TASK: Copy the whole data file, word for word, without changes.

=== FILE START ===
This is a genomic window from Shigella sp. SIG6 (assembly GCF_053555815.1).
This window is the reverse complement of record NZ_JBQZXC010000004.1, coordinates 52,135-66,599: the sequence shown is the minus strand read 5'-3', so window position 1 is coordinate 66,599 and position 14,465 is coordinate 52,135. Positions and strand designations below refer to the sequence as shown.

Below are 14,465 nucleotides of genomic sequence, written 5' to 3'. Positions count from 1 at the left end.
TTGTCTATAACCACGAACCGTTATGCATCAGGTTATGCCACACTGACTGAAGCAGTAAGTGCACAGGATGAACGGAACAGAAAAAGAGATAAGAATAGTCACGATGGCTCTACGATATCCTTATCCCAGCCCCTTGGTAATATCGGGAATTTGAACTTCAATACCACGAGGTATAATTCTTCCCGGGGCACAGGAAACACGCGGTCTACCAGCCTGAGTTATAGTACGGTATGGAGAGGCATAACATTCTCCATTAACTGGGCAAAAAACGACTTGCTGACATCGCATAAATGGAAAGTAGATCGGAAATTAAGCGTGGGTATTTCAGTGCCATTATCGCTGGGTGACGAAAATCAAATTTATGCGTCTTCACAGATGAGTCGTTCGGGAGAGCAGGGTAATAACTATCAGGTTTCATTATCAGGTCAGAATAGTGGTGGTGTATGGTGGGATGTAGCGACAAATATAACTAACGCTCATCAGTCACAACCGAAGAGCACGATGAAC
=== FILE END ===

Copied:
This is a genomic window from Shigella sp. SIG6 (assembly GCF_053555815.1).
This window is the reverse complement of record NZ_JBQZXC010000004.1, coordinates 52,135-66,599: the sequence shown is the minus strand read 5'-3', so window position 1 is coordinate 66,599 and position 14,465 is coordinate 52,135. Positions and strand designations below refer to the sequence as shown.

Below are 14,465 nucleotides of genomic sequence, written 5' to 3'. Positions count from 1 at the left end.
TTGTCTATAACCACGAACCGTTATGCATCAGGTTATGCCACACTGACTGAAGCAGTAAGTGCACAGGATGAACGGAACAGAAAAAGAGATAAGAATAGTCACGATGGCTCTACGATATCCTTATCCCAGCCCCTTGGTAATATCGGGAATTTGAACTTCAATACCACGAGGTATAATTCTTCCCGGGGCACAGGAAACACGCGGTCTACCAGCCTGAGTTATAGTACGGTATGGAGAGGCATAACATTCTCCATTAACTGGGCAAAAAACGACTTGCTGACATCGCATAAATGGAAAGTAGATCGGAAATTAAGCGTGGGTATTTCAGTGCCATTATCGCTGGGTGACGAAAATCAAATTTATGCGTCTTCACAGATGAGTCGTTCGGGAGAGCAGGGTAATAACTATCAGGTTTCATTATCAGGTCAGAATAGTGGTGGTGTATGGTGGGATGTAGCGACAAATATAACTAACGCTCATCAGTCACAACCGAAGAGCACGATGAAC